The Ghana Revenue Authority is set to ramp up the issuance of certificates of origin to exporting firms in the country.
This comes after government designated the Customs Division of the Ghana Revenue Authority (GRA) as the Competent Authority for the issuance of Rules of Origin Certificate under the African Continental Free Trade Area (AfCFTA).
Rules of origin are a “passport” enabling goods to circulate duty-free within a free trade area (FTA) as long as these goods qualify as originating within the FTA.
This mandates the Customs Division to assess the criteria that must be met for a product to be considered as having its origin in an exporting country within the FTA and qualify for preferential treatment (zero import tariffs) inside the FTA.
Minister of Trade and Industry, Mr Alan Kyerematen speaking at the Business Forum on the Start of AfCFTA in Ghana: Implementation Arrangements said this forms part of several measures put in place by government to ensure that local businesses enjoy the benefits of the African Continental Free Trade Area (AfCFTA) Agreement.
“We are also aware that the contribution of the government alone could not guarantee the success of the AfCFTA. Our focus should also ensuring that micro small medium enterprises also take advantage of the programme,” he said.
Commissioner of the Customs Division of the Ghana Revenue Authority, Colonel Kojo Damoah Rtd also explained the significance of the development.
“We will have to give approval and say that, indeed going by the rules, we have various annexes and appendices that determine the rules of the game and the processes and procedures that one has to follow. First and foremost, if you are going to certify that this product is coming from a member country or state party, then you must look at the whole product and ensure that it is wholly obtained from this member state party.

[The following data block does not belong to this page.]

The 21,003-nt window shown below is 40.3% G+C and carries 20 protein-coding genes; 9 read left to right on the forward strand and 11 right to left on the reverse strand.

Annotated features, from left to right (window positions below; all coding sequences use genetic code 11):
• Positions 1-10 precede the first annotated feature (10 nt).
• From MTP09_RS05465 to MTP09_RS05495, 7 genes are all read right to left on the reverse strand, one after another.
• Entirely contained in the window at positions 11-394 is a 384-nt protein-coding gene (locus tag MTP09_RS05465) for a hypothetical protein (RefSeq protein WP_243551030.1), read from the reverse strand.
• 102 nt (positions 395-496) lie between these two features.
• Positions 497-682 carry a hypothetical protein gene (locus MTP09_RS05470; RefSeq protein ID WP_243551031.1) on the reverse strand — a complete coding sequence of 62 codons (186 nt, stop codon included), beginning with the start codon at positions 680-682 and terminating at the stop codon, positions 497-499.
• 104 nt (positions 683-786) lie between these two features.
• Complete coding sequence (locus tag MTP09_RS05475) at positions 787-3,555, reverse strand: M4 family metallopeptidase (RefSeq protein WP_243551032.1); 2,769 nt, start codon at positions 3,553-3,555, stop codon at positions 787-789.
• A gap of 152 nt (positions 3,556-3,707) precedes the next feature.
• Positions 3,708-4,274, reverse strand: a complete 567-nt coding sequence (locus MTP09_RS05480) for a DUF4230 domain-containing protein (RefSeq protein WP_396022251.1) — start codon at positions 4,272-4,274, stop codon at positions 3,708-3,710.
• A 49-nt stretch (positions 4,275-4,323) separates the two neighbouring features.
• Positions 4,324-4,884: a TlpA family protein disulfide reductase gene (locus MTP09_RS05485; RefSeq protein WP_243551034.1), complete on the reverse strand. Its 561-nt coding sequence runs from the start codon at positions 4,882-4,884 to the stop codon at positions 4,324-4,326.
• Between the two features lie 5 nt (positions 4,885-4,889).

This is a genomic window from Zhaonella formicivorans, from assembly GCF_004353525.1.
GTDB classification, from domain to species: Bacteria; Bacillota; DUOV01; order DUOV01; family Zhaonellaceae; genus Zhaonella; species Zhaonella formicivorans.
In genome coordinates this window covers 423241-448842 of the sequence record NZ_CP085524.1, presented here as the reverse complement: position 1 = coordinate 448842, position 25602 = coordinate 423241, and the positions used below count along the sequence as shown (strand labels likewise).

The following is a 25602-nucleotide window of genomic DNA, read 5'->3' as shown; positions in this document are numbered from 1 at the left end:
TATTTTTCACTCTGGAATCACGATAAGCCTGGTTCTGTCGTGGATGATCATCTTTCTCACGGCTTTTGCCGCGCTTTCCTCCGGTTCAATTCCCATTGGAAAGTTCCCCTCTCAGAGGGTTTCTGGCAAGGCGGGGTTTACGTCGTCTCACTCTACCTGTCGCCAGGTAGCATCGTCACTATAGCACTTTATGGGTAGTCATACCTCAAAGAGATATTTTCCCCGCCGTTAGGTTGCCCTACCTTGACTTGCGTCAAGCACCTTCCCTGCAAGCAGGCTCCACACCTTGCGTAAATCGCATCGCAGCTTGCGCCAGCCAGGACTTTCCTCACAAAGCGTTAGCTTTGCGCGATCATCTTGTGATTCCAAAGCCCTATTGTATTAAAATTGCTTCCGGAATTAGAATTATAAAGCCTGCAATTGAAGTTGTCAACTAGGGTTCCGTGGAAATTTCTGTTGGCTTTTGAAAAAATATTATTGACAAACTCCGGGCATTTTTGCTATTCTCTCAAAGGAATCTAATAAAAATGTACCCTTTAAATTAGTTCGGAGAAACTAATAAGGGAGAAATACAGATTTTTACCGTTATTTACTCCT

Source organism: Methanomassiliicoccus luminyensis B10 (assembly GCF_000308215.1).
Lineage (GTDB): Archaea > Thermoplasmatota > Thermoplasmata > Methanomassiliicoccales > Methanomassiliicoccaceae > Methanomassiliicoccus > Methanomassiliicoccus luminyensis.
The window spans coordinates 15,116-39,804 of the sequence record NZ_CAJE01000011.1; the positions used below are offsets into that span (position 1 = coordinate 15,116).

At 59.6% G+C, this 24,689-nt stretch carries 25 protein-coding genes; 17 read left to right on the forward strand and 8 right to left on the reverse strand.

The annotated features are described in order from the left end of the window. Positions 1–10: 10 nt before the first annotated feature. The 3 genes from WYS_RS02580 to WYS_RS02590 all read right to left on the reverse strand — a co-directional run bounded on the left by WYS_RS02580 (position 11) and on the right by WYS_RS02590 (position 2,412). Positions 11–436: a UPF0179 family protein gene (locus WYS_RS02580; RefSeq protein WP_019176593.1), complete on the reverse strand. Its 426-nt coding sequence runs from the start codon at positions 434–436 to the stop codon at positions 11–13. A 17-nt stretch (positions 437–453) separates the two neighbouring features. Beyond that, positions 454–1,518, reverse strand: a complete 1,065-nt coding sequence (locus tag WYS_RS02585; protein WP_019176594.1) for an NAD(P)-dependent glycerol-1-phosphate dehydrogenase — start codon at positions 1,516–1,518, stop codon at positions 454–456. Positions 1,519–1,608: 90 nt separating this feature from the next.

If it can be determined that indeed every thing about that product was made in a state party, then the certificate is issued but then, there must be an authority that will be tasked with that responsibility and that is what has been conferred on Ghana Customs,” he said.
He further noted that “because most of them are going to be done electronically there is that synchronization. For instance, using the ICUMS which is single window platform and end to end process, even though we are saying that one must obtain certain things that we are not going to be physically moving, everything will be done digitally,” he added.
Mr Kwaku Nsiah Mensuoh, Chief Operation Manger, Trade Africa Online, speaking on “Opportunities for AfCFTA Trading for SMEs in Ghana using e-Commerce” said there were three factors that could contribute significantly to increased trade on the continent.
These are market information, connecting buyers to sellers and logistics and distribution management.
He said whiles it was possible to address all three factors through physical activities, it was generally acknowledged that e-commerce provided a more effective cost-efficient ways of addressing the above factors.
“This explains why e-commerce is gradually taking over from physical commerce,” he said.
The African Continental Free Trade Area (AfCFTA) is a free trade area founded in 2018. Trading commenced under the AfCFTA on January 1, 2021.
The free-trade area is the largest in the world in terms of the number of participating countries since the formation of the World Trade Organization.
The agreement was brokered by the AU and was signed on by 44 of its 55 member states in Kigali, Rwanda on March 21, 2018.
The agreement initially requires members to remove 90 per cent tariffs from goods, allowing free access to commodities, goods, and services across the continent.